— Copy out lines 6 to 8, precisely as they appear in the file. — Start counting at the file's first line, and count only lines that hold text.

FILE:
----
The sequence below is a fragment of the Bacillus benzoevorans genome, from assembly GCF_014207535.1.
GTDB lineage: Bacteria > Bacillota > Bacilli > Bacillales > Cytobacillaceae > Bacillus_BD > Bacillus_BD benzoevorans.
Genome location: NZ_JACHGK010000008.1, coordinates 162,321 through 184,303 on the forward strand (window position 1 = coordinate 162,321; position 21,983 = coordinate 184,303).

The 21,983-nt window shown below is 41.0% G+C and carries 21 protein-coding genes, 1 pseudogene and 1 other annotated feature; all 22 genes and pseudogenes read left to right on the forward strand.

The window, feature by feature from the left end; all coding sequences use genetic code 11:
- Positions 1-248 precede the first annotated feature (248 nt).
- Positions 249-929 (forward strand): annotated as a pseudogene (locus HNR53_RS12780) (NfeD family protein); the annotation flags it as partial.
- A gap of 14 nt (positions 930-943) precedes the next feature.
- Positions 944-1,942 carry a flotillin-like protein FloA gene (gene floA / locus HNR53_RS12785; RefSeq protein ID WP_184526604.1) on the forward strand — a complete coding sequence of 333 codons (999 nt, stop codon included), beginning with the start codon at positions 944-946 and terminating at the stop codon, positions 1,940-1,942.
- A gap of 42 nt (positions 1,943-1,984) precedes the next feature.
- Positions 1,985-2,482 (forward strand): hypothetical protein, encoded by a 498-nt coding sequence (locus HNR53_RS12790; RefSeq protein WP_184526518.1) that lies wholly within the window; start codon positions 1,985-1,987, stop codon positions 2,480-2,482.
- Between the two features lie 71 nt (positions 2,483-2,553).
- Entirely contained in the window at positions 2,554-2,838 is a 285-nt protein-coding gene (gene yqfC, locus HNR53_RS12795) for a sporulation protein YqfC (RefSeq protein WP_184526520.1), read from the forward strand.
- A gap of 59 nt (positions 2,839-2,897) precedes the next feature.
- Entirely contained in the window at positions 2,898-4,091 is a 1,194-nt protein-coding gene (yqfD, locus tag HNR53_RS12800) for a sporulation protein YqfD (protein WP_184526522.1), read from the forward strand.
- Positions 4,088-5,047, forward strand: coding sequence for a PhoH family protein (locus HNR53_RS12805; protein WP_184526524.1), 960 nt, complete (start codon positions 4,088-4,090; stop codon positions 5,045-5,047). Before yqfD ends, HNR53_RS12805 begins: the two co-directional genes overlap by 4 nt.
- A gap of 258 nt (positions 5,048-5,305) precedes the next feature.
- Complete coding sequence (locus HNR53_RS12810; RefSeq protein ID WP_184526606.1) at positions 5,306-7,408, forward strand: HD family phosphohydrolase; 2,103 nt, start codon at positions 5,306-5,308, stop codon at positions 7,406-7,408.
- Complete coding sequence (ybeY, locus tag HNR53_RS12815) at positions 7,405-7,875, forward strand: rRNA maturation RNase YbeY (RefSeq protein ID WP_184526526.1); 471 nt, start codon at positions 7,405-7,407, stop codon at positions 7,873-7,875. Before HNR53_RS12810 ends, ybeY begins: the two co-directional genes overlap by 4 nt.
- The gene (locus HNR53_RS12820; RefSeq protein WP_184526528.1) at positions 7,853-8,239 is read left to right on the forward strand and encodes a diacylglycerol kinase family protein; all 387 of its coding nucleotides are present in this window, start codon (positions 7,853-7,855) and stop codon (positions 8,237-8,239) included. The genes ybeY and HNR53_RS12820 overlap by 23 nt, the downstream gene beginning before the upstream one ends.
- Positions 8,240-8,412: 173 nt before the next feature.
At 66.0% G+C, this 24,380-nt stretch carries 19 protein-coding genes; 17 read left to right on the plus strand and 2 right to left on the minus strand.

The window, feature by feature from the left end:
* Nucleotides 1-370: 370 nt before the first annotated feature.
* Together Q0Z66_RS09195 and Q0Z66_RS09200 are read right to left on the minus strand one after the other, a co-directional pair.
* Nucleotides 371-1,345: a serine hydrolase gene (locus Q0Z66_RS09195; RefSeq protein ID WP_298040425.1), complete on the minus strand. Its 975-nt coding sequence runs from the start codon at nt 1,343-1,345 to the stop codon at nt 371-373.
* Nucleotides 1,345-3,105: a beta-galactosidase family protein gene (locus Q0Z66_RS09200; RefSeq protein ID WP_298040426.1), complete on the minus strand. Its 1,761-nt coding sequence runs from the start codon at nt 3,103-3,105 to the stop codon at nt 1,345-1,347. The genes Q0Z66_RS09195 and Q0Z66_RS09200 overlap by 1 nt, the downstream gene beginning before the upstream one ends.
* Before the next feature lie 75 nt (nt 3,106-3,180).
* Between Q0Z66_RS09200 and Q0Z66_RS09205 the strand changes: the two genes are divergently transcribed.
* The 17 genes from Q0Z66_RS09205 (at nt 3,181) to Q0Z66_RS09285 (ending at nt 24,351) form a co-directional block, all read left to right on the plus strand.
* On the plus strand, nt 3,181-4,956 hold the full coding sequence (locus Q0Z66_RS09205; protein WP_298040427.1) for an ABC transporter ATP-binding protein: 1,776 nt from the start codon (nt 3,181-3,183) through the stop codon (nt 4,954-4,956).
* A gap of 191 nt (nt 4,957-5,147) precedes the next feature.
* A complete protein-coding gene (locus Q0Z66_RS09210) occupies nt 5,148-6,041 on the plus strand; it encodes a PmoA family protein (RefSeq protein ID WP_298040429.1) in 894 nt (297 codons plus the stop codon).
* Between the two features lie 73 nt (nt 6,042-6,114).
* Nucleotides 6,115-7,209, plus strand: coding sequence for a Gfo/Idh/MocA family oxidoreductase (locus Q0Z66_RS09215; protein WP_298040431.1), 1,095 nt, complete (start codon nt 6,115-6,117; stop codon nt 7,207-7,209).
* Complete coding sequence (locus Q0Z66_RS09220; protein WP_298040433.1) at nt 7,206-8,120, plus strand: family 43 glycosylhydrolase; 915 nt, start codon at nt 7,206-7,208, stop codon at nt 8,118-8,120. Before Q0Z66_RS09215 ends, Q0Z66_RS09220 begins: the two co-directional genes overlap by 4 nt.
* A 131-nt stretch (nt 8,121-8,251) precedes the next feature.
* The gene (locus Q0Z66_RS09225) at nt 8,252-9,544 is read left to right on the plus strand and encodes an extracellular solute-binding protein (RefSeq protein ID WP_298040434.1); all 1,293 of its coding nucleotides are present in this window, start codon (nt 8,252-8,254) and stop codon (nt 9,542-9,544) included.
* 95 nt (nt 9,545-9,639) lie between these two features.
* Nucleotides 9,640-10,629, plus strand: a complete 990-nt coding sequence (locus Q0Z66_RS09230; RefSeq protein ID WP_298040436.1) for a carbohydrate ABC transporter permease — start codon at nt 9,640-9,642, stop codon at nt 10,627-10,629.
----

- Positions 1-248 precede the first annotated feature (248 nt).
- Positions 249-929 (forward strand): annotated as a pseudogene (locus HNR53_RS12780) (NfeD family protein); the annotation flags it as partial.
- A gap of 14 nt (positions 930-943) precedes the next feature.